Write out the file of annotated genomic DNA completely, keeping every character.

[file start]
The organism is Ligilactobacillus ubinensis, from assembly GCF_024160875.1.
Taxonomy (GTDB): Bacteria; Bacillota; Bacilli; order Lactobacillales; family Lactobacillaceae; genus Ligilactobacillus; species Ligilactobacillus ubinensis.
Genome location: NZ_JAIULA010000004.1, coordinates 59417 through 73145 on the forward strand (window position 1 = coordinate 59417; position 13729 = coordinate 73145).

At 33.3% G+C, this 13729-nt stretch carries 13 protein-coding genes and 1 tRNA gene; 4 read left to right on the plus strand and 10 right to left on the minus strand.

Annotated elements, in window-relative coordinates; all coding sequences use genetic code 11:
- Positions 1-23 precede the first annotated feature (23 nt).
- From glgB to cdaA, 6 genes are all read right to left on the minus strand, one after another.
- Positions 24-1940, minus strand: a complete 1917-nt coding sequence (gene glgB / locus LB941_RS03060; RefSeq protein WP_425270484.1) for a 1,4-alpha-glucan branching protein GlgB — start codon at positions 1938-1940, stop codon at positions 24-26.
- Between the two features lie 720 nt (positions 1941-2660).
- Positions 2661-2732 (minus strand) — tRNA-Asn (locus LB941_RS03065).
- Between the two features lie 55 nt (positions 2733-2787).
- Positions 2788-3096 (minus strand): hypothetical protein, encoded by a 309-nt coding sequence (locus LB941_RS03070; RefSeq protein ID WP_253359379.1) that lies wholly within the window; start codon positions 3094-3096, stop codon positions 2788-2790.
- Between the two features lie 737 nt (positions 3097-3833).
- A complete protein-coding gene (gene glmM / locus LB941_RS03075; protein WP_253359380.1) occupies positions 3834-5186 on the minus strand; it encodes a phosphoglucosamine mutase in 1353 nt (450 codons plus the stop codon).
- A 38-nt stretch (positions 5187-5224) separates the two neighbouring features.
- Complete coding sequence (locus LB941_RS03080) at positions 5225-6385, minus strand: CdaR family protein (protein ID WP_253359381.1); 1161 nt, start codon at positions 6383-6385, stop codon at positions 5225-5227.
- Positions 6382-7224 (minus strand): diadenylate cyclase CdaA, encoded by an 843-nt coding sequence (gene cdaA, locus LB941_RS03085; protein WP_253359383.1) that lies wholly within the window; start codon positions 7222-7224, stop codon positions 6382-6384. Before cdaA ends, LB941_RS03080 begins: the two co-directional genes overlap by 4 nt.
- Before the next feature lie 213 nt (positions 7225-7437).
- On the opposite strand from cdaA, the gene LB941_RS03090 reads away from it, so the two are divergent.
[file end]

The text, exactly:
The organism is Ligilactobacillus ubinensis, from assembly GCF_024160875.1.
Taxonomy (GTDB): Bacteria; Bacillota; Bacilli; order Lactobacillales; family Lactobacillaceae; genus Ligilactobacillus; species Ligilactobacillus ubinensis.
Genome location: NZ_JAIULA010000004.1, coordinates 59417 through 73145 on the forward strand (window position 1 = coordinate 59417; position 13729 = coordinate 73145).

At 33.3% G+C, this 13729-nt stretch carries 13 protein-coding genes and 1 tRNA gene; 4 read left to right on the plus strand and 10 right to left on the minus strand.

Annotated elements, in window-relative coordinates; all coding sequences use genetic code 11:
- Positions 1-23 precede the first annotated feature (23 nt).
- From glgB to cdaA, 6 genes are all read right to left on the minus strand, one after another.
- Positions 24-1940, minus strand: a complete 1917-nt coding sequence (gene glgB / locus LB941_RS03060; RefSeq protein WP_425270484.1) for a 1,4-alpha-glucan branching protein GlgB — start codon at positions 1938-1940, stop codon at positions 24-26.
- Between the two features lie 720 nt (positions 1941-2660).
- Positions 2661-2732 (minus strand) — tRNA-Asn (locus LB941_RS03065).
- Between the two features lie 55 nt (positions 2733-2787).
- Positions 2788-3096 (minus strand): hypothetical protein, encoded by a 309-nt coding sequence (locus LB941_RS03070; RefSeq protein ID WP_253359379.1) that lies wholly within the window; start codon positions 3094-3096, stop codon positions 2788-2790.
- Between the two features lie 737 nt (positions 3097-3833).
- A complete protein-coding gene (gene glmM / locus LB941_RS03075; protein WP_253359380.1) occupies positions 3834-5186 on the minus strand; it encodes a phosphoglucosamine mutase in 1353 nt (450 codons plus the stop codon).
- A 38-nt stretch (positions 5187-5224) separates the two neighbouring features.
- Complete coding sequence (locus LB941_RS03080) at positions 5225-6385, minus strand: CdaR family protein (protein ID WP_253359381.1); 1161 nt, start codon at positions 6383-6385, stop codon at positions 5225-5227.
- Positions 6382-7224 (minus strand): diadenylate cyclase CdaA, encoded by an 843-nt coding sequence (gene cdaA, locus LB941_RS03085; protein WP_253359383.1) that lies wholly within the window; start codon positions 7222-7224, stop codon positions 6382-6384. Before cdaA ends, LB941_RS03080 begins: the two co-directional genes overlap by 4 nt.
- Before the next feature lie 213 nt (positions 7225-7437).
- On the opposite strand from cdaA, the gene LB941_RS03090 reads away from it, so the two are divergent.